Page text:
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Hey! It was suggested in the MARTYRS thread that there should be a recommendation thread for other films of the French New Extremity, so I wanted to kick that off with some key titles. I'd look forward to any discussion about these films or the culture around them in general! First up, my top two (aside from Martyrs): TROUBLE EVERY DAY -- dir Claire Denis (2001) This ostensibly a vampire film of sorts -- starring Vincent Gallo as a scientist on a honeymoon who spends his visit in Paris trying to track down a missing colleague. Béatrice Dalle (who was the star of the 80s French film Betty Blue) plays a woman afflicted with a kind of erotic cannibalistic vampirism. Up until this point, Claire Denis was considered one of the greatest filmmakers in the world, and so when this film came out -- with extreme sex + violence, and an uncompromisingly abstract structure that refuses to clue you in to what's happening -- people were confused and downright mad at her. Personally, I feel this is one of those incredible movies that creates an overwhelming (and very dark) experience from beginning to end -- it's something that you really FEEL. It's a story about the worst side of relationships, and in a way that I believe typifies this kind of movie, it depicts the neglect and dissolution of a relationship using visceral images and an uncompromising tone of despair. If that sounds like a good time to you, put this one on the top of your list! Great soundtrack by Tindersticks too! INSIDE -- dir Julien Maury and Alexander Bustillo (2007) A pregnant woman (very pregnant -- a day away from giving birth) is stalked by a psychotic woman (again played by Beatrice Dalle!) who wants the baby. This movie is RENOWNED among French horror buffs for being among the most bloody -- though I'd say it's much more FUN than Martyrs, as it eschews torture for a more violent version of Halloween and it has nothing in it to challenge the viewer's complicity. This is a super well made movie with one twist after the other and some crazy turns of tone. These filmmakers have recently made the forthcoming LEATHERFACE for Hollywood, whatever that's worth. So having named those two for your Beatrice Dalle double feature of endless French blood, I'd divide a few other selections into two categories -- there's the New French Extremity that comes from the art/drama side of filmmaking, and the ones that are much more clearly in the HORROR genre but with a wildly artistic French point of view. It being October, let's jump into the horror first: CALVAIRE (aka THE ORDEAL) dir Fabrice Du Welz (2004) This is the first film I saw out of all this stuff, and it blew my mind. A young man winds up stopping at by a house on the edge of a small village, and boy is that regrettable. The shape of this is recognizably similar to Texas Chainsaw Massacre, but every choice -- from the protagonist's hero to the filming style to the reveal of bad guys -- is a surprising upside-down world twist on the genre. This is the movie that had me thinking "French filmmakers grew up watching slashers AND European art films. Don't @ me that the filmmaker is Belgian. The director has made several other INCREDIBLE films, including ALLELUIA (2014) which is a beautifully shot version of The Honeymoon Killers. FRONTIER(S) dir Xaviar Gens (2007) A group of Arab youths caught up in Paris riots after a right wing candidate wins the presidency steal cash and escape to the country -- where they wind up at an Inn run by a family of psychotic cannibal neo-nazis. A brutal french version of Texas Chainsaw, this is twisty, turny, fun, VERY well filmed, and totally nuts. It is very CLEARLY about racial and class tensions in France but plays out that conflict through chains hooks and secret passages. THE NOT-HORROR FILMS These are the films that have genre elements or are certainly horrifying but which, quite simply, would not be found in the "horror" section of your streaming algorithm. IRREVERSIBLE dir Gaspar Noe (2002) Plot wise, this is a rape-revenge story told in reverse scene order (the director has boldly admitted he ripped off Memento's structure). It begins with a horrific revenge murder, passes through an unbelievably brutal rape, but then ends with the mundane peaceful that precedes these events. This movie has some of the most insanely inventive and aggressive filmmaking techniques in modern cinema -- the camera moves and spirals around the characters in a way that makes you feel insane; the soundtrack -- by Daft Punk's Thomas Bangalter -- is a hyper kinetic, menacing electronic explosion; and the perfomances (particularly Vincent Cassel and Monica Bellucci) are on fire. The cinematographer is Benoit Debie, who also lensed SPRING BREAKERS, LOST RIVER, THE RUNAWAYS, and all of Noe's subsequent films. This movie -- especially the 9-minute rape scene -- can be a very hard watch, but as is typical with these french films it tempers the difficulty of the content with an incredibly vivacious filmmaking style that forces you to stay gripped. I personally have a very hard time with on screen rape, but this is nevertheless a stand out movie. DEMONLOVER dir Olivier Assayas (2002) This one is a bit less on the extreme side of explicit violence but it is a bonkers ultra stylish movie about corporate intrigue, videogames, online porn, and kidnapping. Prior to this, Assayas had made the charming and bizarre IRMA VEP starring Maggie Cheung and has more recently directed THE CLOUDS OF SILS MARIA and PERSONAL SHOPPER. This one is twisty-turny and sparkling with a kind of Cronenbergian other-wordly shine. ROMANCE (1999) and ANATOMY OF HELL (2004) dir CATHERINE BREILLET Breillet's work has been a non-stop deep dig into sex and relationships as power struggle and violent expression. Breillet goes all the way back to acting in Last Tango in Paris and has made it her life's work to combine explicit (very explicit) sex with a desperate yet weary desire to uncover what human intimacy can possibly be once the world has ground out hope. If that sounds like a good time... IN MY SKIN dir Marina De Van (2002) Another tough watch -- this one from an uncompromising woman using body horror to express the anxiety and alienation of modern workplace ambition. The director wrote and also STARS in this movie in which a woman -- on the cusp of a big promotion and an escalating relationship -- becomes addicted to self harm when she discovers she has a very high pain threshold. It's an extremely unnerving film whose high dramatic moments include a scene where she drinks to much wine at a crucial client dinner and fights the urge to cut herself open in front of her boss. RELATABLE. There's TONS more interesting films from this group, but here's a starter set -- I'm hoping people are interested enough to jump into the thread and post their own reactions, rebuttals, cheers, and recommendations!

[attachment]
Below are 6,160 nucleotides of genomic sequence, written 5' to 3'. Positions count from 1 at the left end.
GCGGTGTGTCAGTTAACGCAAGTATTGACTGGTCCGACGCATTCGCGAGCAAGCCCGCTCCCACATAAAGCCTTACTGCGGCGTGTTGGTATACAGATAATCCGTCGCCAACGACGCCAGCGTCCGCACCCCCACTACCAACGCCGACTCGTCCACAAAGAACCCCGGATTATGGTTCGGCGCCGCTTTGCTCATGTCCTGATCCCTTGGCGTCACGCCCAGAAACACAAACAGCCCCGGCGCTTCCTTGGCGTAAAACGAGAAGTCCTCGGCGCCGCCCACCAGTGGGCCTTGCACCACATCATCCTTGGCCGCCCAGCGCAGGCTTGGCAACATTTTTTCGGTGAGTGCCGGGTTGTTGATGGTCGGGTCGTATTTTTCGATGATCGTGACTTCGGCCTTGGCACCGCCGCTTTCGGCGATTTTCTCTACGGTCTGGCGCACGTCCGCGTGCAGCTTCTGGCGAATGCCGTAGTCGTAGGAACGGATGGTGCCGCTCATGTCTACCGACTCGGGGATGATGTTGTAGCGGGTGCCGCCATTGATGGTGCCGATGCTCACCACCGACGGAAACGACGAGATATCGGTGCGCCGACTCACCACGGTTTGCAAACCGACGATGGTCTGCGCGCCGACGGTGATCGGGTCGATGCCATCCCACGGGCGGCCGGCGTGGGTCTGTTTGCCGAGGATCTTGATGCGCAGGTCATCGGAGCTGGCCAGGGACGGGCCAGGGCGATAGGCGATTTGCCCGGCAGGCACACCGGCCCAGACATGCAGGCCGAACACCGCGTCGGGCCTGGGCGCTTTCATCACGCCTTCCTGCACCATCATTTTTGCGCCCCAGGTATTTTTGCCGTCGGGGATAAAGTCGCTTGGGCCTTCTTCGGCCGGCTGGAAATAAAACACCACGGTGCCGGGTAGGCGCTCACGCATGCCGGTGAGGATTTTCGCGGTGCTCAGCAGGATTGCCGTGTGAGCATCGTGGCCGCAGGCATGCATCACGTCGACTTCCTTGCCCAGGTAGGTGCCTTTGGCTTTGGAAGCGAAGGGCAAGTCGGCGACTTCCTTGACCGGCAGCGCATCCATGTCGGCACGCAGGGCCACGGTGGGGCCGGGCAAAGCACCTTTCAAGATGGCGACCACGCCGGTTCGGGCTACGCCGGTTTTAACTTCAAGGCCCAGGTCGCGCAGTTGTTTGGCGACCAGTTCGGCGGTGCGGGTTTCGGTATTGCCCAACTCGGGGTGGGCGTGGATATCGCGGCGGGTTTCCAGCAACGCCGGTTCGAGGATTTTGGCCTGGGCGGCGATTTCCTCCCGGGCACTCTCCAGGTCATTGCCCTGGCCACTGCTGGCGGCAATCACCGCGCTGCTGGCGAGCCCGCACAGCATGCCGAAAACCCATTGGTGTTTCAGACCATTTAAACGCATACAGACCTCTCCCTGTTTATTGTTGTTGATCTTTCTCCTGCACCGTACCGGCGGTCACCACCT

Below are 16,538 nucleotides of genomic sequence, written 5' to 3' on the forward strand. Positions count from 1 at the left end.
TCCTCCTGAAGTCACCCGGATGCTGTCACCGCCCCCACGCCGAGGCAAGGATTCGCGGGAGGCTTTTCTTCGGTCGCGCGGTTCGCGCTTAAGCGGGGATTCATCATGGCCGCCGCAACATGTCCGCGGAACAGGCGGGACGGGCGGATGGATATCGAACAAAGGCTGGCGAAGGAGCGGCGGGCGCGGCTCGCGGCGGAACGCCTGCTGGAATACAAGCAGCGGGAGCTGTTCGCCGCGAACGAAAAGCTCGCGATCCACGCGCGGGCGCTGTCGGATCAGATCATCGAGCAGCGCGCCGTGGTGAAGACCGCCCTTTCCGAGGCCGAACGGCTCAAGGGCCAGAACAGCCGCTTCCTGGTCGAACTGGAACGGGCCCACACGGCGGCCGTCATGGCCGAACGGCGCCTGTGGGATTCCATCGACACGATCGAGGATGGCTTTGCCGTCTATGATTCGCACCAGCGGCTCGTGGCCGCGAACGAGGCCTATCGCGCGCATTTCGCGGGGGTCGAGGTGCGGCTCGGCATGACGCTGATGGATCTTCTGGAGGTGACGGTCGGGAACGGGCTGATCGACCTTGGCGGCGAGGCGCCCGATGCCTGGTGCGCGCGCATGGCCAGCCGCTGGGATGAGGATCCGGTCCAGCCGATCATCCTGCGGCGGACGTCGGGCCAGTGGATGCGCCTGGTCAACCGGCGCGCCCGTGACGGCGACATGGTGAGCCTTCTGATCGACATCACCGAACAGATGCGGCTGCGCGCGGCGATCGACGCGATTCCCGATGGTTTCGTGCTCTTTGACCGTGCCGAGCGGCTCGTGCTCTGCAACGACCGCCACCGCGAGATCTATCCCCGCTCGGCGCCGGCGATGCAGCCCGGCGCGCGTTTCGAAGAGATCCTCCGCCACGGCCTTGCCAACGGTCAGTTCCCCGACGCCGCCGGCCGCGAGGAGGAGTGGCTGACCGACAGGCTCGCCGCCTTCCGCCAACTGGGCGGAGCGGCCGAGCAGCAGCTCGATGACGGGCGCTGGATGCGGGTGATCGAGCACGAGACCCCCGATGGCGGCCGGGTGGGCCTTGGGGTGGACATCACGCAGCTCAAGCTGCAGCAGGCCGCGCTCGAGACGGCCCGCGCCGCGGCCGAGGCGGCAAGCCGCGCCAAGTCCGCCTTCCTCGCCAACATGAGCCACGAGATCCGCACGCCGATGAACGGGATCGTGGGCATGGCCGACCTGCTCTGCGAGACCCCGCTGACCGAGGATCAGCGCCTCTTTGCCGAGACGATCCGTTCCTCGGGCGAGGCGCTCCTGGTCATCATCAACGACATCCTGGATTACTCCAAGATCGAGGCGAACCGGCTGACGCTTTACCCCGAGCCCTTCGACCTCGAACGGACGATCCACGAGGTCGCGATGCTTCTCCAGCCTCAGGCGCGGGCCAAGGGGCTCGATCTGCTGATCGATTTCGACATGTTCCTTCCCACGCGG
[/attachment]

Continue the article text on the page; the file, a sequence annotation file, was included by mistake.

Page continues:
A discussion about how extreme sports movies always have to have a criminal element in the "Quicksilver" thread immediately made me think of this. I may be the only human being that remembers that this thing played for about a week in theaters (except my boss at the theater, who has the poster on display in his living room), and while I'm certain that I haven't seen it in its entirety, it's probably a great (and by that I mean "horribly cringe-worthy") piece of early 2000's nostalgia, when the corpse of the word "Extreme" had only just recently gone cold after being beaten to death with its own skateboard.